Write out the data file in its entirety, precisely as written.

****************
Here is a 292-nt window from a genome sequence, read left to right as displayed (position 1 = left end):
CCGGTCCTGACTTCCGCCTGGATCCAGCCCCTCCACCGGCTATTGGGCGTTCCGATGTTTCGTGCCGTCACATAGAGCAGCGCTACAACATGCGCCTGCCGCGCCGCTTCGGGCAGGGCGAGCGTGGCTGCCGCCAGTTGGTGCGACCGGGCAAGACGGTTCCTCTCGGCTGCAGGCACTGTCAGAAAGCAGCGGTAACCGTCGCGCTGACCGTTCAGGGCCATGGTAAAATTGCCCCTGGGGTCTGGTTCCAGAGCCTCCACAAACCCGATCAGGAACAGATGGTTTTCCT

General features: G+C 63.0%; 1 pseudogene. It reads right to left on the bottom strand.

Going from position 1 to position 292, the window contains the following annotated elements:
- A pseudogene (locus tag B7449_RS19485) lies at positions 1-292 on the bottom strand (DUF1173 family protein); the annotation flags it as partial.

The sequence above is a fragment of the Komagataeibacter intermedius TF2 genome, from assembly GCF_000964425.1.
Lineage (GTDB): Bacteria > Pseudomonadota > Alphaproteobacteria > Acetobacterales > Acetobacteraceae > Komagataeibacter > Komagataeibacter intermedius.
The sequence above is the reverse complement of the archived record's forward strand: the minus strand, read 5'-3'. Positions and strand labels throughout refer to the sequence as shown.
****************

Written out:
Here is a 292-nt window from a genome sequence, read left to right as displayed (position 1 = left end):
CCGGTCCTGACTTCCGCCTGGATCCAGCCCCTCCACCGGCTATTGGGCGTTCCGATGTTTCGTGCCGTCACATAGAGCAGCGCTACAACATGCGCCTGCCGCGCCGCTTCGGGCAGGGCGAGCGTGGCTGCCGCCAGTTGGTGCGACCGGGCAAGACGGTTCCTCTCGGCTGCAGGCACTGTCAGAAAGCAGCGGTAACCGTCGCGCTGACCGTTCAGGGCCATGGTAAAATTGCCCCTGGGGTCTGGTTCCAGAGCCTCCACAAACCCGATCAGGAACAGATGGTTTTCCT

General features: G+C 63.0%; 1 pseudogene. It reads right to left on the bottom strand.

Going from position 1 to position 292, the window contains the following annotated elements:
- A pseudogene (locus tag B7449_RS19485) lies at positions 1-292 on the bottom strand (DUF1173 family protein); the annotation flags it as partial.

The sequence above is a fragment of the Komagataeibacter intermedius TF2 genome, from assembly GCF_000964425.1.
Lineage (GTDB): Bacteria > Pseudomonadota > Alphaproteobacteria > Acetobacterales > Acetobacteraceae > Komagataeibacter > Komagataeibacter intermedius.
The sequence above is the reverse complement of the archived record's forward strand: the minus strand, read 5'-3'. Positions and strand labels throughout refer to the sequence as shown.